This Is England ’88

This Is England 88 (‘88’ from now on) ended on a high note. The third and final episode was a vast improvement on the first two (some earlier thoughts on episode one here.

Joe Gilgun had a tough task, having to add drama and sadness to Woody after playing him mostly for comic relief. His emotional encounter with Milky worked well, but his response to the news of Lol’s suicide attempt was laughably off. Then he completely redeemed himself in the final scene, with Woody breaking the tension of an uncomfortable situation by injecting humour. Woody is the show telling you that people can’t change. He tries to stay angry at people (Lol, Milky) but his heart is just too big.  He was reluctant to follow the path that many men are afraid of: one of a comfortable, mature, routine existence. With a managerial position looming and a posh girlfriend, he struggled to accept responsible adulthood. By the end of the series he was making progress but looked far from satisfied with the direction he’s facing.

And perhaps this resistance was mirrored in Shaun. Why did he pursue Faye? Purely to get his end away? The exhilaration of cheating on Smell? I never expected Shaun to be so remorseful when Smell caught him cheating, and it was bold for the show to end without any further confrontation between the two.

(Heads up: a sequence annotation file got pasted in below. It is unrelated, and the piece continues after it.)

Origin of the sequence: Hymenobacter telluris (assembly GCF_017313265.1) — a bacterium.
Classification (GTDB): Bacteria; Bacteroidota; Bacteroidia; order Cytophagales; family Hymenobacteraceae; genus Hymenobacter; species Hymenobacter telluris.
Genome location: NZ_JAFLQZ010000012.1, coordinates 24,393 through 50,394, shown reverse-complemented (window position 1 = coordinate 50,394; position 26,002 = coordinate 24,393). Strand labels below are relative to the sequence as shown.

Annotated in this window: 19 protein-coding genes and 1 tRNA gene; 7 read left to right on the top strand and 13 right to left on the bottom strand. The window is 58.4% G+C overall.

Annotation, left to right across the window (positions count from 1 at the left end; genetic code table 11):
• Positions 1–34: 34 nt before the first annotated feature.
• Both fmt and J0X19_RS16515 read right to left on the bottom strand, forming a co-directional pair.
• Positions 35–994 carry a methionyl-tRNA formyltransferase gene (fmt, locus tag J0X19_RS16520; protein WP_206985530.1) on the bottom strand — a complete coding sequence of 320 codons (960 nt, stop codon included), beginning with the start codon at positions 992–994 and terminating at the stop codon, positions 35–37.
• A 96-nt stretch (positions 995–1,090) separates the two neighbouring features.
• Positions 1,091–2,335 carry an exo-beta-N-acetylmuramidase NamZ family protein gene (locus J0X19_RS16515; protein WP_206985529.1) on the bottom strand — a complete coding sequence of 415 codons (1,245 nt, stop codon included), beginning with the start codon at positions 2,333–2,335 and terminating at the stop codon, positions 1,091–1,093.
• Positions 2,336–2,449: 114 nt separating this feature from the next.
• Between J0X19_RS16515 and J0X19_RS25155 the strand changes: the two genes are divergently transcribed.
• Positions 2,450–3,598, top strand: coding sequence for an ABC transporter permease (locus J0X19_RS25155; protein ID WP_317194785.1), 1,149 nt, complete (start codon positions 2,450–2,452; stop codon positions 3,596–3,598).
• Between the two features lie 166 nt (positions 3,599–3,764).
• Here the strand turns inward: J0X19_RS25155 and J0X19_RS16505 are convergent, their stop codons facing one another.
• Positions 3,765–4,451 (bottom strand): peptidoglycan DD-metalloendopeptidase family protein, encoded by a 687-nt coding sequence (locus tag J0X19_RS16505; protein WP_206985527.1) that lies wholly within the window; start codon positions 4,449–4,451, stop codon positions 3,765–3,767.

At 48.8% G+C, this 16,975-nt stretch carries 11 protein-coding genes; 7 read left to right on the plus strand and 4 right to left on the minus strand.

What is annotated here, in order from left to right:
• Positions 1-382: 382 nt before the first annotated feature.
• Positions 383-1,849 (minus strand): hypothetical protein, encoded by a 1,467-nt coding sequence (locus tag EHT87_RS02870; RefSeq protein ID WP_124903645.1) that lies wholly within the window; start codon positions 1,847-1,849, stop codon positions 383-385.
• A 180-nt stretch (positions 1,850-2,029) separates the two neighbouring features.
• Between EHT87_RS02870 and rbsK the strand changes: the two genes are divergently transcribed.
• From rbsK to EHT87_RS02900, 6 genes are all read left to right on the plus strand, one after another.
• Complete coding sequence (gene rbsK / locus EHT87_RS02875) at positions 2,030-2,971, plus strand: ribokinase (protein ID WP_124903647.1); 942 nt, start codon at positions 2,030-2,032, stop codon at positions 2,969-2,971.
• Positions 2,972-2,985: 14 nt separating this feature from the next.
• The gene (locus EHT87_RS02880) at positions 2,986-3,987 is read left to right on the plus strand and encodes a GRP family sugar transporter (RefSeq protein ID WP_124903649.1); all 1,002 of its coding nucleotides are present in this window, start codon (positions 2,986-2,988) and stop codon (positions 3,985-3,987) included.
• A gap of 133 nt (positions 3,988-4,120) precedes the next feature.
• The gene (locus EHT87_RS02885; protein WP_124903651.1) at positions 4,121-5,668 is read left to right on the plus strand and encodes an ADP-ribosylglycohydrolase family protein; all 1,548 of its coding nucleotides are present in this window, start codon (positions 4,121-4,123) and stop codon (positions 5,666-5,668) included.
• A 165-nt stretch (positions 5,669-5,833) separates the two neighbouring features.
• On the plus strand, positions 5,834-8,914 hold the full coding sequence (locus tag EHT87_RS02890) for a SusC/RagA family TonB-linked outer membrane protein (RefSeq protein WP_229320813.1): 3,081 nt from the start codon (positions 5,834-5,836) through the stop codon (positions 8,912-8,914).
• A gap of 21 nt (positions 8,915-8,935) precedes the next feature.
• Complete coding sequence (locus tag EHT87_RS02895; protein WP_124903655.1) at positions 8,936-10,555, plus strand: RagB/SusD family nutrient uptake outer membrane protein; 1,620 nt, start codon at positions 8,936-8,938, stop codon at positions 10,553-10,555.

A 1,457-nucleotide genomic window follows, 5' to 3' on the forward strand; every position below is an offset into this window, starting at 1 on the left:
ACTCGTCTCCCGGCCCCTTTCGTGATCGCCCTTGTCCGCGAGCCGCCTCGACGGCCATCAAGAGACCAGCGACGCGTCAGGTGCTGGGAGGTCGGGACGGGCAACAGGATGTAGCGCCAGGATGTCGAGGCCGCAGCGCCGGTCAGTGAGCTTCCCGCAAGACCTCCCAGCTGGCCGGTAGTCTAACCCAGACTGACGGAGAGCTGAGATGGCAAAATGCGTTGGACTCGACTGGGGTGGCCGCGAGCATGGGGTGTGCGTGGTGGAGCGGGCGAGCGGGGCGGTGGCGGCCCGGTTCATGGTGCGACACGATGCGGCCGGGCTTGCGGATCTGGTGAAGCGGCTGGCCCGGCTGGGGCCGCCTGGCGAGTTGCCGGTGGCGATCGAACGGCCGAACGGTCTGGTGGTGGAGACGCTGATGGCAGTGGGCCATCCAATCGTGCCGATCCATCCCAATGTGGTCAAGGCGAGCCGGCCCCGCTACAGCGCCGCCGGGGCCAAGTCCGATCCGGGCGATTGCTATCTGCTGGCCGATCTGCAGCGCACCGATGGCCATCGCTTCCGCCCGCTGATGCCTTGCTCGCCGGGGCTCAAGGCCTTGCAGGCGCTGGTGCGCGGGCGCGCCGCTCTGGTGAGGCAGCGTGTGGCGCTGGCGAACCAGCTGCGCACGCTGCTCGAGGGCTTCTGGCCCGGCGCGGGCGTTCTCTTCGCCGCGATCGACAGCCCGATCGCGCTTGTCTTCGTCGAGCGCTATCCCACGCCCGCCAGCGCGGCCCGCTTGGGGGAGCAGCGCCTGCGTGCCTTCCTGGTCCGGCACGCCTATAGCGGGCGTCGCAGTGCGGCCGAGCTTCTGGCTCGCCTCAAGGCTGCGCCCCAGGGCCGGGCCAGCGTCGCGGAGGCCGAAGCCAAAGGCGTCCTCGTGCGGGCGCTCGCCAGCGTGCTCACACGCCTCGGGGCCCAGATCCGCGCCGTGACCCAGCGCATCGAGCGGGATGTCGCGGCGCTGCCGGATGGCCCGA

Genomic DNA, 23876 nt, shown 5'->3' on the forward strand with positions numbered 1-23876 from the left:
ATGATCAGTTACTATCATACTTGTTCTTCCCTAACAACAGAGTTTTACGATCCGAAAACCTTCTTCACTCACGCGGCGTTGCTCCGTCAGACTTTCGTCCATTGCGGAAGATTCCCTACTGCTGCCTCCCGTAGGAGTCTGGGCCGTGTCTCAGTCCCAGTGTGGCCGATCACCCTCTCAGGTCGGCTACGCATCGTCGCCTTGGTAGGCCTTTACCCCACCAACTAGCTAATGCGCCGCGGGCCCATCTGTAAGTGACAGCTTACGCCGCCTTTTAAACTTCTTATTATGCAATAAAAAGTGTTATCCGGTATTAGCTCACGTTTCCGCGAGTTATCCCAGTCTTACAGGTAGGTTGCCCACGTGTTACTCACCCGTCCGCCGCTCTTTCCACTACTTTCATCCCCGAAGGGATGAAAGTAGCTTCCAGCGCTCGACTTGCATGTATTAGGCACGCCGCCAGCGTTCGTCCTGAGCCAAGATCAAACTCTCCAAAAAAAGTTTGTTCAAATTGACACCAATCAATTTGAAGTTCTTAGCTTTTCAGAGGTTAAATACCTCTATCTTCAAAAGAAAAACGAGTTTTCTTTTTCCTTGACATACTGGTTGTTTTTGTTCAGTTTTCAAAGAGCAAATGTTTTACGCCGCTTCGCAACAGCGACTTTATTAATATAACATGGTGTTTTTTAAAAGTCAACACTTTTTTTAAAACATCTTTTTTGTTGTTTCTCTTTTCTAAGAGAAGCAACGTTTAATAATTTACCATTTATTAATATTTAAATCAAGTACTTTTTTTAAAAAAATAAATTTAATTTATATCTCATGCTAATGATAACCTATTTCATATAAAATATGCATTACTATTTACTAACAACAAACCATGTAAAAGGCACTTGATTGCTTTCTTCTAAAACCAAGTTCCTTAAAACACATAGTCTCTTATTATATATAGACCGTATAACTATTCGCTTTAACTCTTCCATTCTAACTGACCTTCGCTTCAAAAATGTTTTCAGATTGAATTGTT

And that’s the great thing about both 86 and 88: the lack of cliches. What could have been a contrived tale of urban youths always felt fresh and new. The dark moments were rarely contrived or predictable. We expected Shaun would be the star, it was Lol. The humour was abrupt and unexpected.  A lesser director than Shane Meadows would’ve force-fed us the contrast between the sad situations the characters were in and the general happiness of Christmas. The last episode succeeded by not, say, juxtaposing footage of Woody in tears with shots of a Christmas tree. Shane Meadows and Jack Thorne were confident in telling these stories and didn’t feel the need to slam every point home.

Both series’ have a strange lived-in, alive feel that the film didn’t manage. Woody, worryingly, feels real to me, as if I could turn a corner and bump into him. Shaun’s the grumpy teenager I could’ve been if I hadn’t been such a delightful child. Shane Meadows has something special here. I’m glad he decided to expand this universe, and I trust that he won’t spoil it.

The comic stylings of Gadget were sadly under-utilised. I’d like to see more of him, and hopefully Flip and the biker gang, next time around. Harvey still doesn’t seem to fit in the with the rest of the show. Michael Socha seems too cool and handsome for the rest of the squad, he looks a bit like Donnie Darko’s taken a wrong turn.

It remains that the first two episodes of 88 were relatively lacking. 86 was great from the get-go, whereas 88 needed a strong finale to redeem itself. Yet even the weakest episode was better than most everything else on TV.

 

 

 

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